He went through a litany of statistics. Weis said the simplest ones are that in 2006, they're averaging less total yards on offense but allowing fewer as well. The defense is surrendering 100 less total yards of offense in comparison to last season through six games. In 2005, 304 yards per game were allowed through the air through six contests. This season, it's down to 212. The biggest number: Notre Dame is 5-1 now, a game improvement from 2005's 4-2 mark. Does this make the Irish better than last season's version?
"I'd say right now statistically you'd have to say it's too soon to tell," Weis said. "And here is why I'm saying that. I think that the offense is on the rise and I think the defense is getting better. I don't know if I felt the same way last year at this time. But I think that I see our team on a slow, steady improvement."
Stats can be used to justify a lot of opinions. But as the Irish sit on October 10th, they are 8th in the Coaches Poll and 9th in the AP. An early season loss to Michigan seemed to dim a lot of national title hopes. But as the teams above Notre Dame continue to lose and the Irish head into a softer part of their schedule, a rise in the polls seems obvious. This team was pegged with national title expectations. Weis said the door is not completely closed, if history is any indicator.
"I'd say it's a longshot," Weis said of his team getting to the national title game. "Is it a possibility? 1977, I was a senior here. Lost to Ole Miss. No shot, right? All of a sudden everything fell into place, including that day. They're the national champs. After losing to Ole Miss, there was no chance that that team was winning it, right? There was no chance. National champs.
"Do we need help? Yeah, we need some help. But the first thing we need to do is we need to beat UCLA."
Win is the first priority. If Notre Dame can run the table in the final six games, it'll put them at 11-1 and be a lock for a BCS appearance, possibly even the national championship contest. Polls are usually cosmetic and blowout wins sometimes are rewarded with bumps in the rankings. Don't expect Weis to be part of this contingent. It's not in his makeup, even if he feels the heat from his own household.
"Is there a little influence of me on that vein?" Weis asked about running up the score. "Yes. But I really think it's disrespectful, not only wrong, it's disrespectful to play a game to run the score. I really think it's disrespectful. I'm always going to think that way.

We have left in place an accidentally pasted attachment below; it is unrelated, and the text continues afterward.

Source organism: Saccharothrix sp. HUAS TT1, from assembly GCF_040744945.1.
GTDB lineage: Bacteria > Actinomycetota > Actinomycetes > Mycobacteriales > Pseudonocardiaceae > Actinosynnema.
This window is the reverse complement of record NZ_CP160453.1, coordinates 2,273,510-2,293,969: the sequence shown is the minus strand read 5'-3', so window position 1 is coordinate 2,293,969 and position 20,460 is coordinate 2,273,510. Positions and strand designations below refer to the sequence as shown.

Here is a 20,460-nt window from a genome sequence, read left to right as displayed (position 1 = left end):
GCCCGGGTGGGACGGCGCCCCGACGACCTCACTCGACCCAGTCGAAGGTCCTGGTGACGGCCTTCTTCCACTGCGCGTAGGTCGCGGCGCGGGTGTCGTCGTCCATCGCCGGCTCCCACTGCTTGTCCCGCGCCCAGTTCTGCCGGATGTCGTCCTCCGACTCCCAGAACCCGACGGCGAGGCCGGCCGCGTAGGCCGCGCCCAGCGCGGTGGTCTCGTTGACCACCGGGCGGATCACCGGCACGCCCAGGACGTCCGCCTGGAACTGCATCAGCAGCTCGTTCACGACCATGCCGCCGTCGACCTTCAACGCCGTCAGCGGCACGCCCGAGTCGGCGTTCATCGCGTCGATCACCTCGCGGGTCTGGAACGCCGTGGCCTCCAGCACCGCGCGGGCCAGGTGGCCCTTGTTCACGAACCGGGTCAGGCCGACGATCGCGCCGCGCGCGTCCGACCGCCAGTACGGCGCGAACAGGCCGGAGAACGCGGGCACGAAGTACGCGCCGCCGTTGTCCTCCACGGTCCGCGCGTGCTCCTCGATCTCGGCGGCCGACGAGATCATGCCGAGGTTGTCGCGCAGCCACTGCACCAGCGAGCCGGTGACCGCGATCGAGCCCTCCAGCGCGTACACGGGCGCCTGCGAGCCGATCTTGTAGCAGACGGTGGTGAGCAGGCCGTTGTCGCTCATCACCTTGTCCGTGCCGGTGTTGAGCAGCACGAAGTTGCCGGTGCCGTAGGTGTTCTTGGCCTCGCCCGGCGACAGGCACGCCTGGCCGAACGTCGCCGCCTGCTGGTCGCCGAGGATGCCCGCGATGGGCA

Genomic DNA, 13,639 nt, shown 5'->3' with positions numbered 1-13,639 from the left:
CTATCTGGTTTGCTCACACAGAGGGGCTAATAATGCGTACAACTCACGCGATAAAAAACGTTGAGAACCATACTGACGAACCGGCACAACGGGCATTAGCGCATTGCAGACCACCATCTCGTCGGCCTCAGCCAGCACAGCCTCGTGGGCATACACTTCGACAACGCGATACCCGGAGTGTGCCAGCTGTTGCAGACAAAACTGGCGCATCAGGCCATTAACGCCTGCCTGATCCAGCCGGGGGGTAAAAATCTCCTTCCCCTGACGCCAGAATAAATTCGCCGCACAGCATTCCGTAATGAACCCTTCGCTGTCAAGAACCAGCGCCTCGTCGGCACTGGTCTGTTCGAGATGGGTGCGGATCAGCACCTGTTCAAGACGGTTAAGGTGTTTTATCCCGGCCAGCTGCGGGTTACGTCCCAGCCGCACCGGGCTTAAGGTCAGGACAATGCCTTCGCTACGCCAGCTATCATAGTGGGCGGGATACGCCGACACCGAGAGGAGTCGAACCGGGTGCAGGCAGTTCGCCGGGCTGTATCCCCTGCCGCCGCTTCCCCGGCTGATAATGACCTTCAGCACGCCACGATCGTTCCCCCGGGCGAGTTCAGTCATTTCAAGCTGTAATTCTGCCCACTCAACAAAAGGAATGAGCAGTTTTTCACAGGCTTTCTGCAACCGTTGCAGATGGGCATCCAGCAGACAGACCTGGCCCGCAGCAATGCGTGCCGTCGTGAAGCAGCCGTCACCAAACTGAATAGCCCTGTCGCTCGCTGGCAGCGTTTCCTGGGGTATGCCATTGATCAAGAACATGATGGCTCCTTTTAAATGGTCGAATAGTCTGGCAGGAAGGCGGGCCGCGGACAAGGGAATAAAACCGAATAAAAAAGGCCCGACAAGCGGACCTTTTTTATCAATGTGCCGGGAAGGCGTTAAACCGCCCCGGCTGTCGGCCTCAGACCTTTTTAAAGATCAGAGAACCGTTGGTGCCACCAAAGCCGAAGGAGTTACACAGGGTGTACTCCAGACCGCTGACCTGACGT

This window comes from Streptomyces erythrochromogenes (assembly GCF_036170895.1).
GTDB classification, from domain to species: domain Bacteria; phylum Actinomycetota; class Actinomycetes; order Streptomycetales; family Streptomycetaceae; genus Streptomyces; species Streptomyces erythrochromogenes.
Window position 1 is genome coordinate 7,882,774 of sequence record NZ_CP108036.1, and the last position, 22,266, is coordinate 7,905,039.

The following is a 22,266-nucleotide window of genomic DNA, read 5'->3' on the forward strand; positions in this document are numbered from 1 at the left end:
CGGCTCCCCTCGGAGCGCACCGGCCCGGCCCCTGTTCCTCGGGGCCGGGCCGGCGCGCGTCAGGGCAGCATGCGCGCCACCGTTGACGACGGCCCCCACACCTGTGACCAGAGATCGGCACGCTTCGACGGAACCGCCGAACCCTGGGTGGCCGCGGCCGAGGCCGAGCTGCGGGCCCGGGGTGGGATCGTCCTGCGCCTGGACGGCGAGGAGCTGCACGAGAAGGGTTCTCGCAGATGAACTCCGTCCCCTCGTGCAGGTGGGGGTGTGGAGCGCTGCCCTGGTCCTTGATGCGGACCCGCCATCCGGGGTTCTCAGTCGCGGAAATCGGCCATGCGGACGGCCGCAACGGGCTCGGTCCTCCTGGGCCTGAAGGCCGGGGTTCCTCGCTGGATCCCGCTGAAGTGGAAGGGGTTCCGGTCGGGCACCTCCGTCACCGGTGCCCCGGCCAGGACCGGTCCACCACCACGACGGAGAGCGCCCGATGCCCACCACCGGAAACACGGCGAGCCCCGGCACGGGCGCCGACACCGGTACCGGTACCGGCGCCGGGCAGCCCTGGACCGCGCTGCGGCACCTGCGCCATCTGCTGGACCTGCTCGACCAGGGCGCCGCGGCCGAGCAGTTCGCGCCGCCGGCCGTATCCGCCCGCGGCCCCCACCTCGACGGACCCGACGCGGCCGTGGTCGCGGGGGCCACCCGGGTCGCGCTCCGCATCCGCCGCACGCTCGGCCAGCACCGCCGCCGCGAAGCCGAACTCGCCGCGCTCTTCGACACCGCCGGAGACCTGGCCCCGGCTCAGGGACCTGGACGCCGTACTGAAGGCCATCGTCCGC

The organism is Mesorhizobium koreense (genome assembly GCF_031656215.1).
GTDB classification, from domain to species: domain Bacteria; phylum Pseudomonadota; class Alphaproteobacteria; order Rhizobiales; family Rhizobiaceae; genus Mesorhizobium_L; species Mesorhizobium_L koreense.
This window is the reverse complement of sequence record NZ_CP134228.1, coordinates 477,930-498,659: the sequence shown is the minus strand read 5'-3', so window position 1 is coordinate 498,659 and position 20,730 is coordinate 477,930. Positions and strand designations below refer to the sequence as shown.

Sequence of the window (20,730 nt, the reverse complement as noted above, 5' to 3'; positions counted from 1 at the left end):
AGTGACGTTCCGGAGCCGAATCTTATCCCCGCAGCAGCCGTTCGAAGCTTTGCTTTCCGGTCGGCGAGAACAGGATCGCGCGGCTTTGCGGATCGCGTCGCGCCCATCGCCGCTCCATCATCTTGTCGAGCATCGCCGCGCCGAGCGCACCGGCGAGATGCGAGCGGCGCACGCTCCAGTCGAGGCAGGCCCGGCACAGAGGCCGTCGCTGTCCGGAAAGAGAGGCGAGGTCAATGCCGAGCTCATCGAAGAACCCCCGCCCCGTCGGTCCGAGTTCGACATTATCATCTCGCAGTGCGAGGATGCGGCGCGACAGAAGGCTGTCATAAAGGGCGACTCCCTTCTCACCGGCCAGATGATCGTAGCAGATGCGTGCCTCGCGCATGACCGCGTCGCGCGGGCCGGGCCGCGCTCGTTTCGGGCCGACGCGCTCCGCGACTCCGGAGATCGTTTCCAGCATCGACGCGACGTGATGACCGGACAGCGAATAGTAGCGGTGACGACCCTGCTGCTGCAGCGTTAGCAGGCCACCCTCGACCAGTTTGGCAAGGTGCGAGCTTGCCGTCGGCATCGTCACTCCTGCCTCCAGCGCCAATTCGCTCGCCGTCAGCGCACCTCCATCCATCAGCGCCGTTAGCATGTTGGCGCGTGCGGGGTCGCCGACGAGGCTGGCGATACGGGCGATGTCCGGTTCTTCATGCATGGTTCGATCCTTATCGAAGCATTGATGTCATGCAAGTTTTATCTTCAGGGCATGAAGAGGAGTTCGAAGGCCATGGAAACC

"Now, are there Notre Dame fans that are going to say, ‘God, I wish he'd go score another two touchdowns?' My wife and son want me to do the same thing. Just so you know, they're not alone. Just tell them they have supporters in my own house."
The bye week presents a different schedule for the team. Today, the starters will practice for half the session in shells and then go watch UCLA game tape. Wednesday is the only day they'll be in full pads. The bye week is primarily meant for the second and third teamers to get a lot more reps than they're accustomed to in a normal session. The team has Saturday, Sunday and Monday off before returning to the practice fields on Tuesday to get ready for the Bruins.
This week is also a big one in recruiting. After Wednesday's practice, seven assistant coaches will hit the road to view potential prospects. The only ones staying are Weis, defensive coordinator Rick Minter and defensive backs coach Bill Lewis. On Friday, defensive line coach Jappy Oliver will come home while Minter hits the recruiting trail. Only seven coaches are allowed out at one time during the season. Currently, Notre Dame has nine verbal commitments. At this point last year, they had 19. Weis challenged the number of verbals on Tuesday.
"First of all, the only reason they're public is because they say so," Weis said of verbal commitments. "When a kid tells me yes, we cannot say anything to anyone, for two reasons. Number one, it's not our right. Number two, you risk the kid, the kid who already has given you his word in private, getting turned off by the fact that you wanted to make it about you, not about him, even though that's illegal. So nothing's ever coming from me. Nothing's ever coming from us.
"If the word comes out, it's never coming from us anyway. So what's the difference between a public commit and a non public commit? It's whether the kid wants to tell somebody or not. That's the only difference. People don't know how many people we have that are coming here. We could be done. We're not, but we could be."
The bye week comes at the right time for Weis. As probably was planned long in advance, his autobiography, No Excuses, hits bookshelves today. Also planned is a "60 Minutes" appearance on October 29th with reporter Steve Kroft. Weis said a lot of the money he's making on the book is going to Hannah and Friends, a nonprofit foundation set up by the Notre Dame head coach and his wife, Maura, in recognition of their daughter Hannah, who has been affected by development disorders.
"I had last year probably about 50 legitimate offers to write a book," Weis said. "I said, ‘I'm not writing a book.' I said, ‘You know, ask me in about 10 or 15 years when I've done something,' which I still have not done as a head coach. I've not done anything.
"This is not about what I've done to the resurrection of Notre Dame. What this book for me was about, when the guy came to me and said, ‘Look, we want you to do this. You have such a strong support of people with special needs, you could donate X amount of dollars to Hannah and Friends, and this is how many dollars we're talking about, would you be willing to do that?' When the dollars were that exorbitant where I could see pumping that much money into things like that, it was tough to say no to that."
And how did Weis like the final product?
"I think it sounds like me," Weis said. "For any of you who know me, it sounds like me."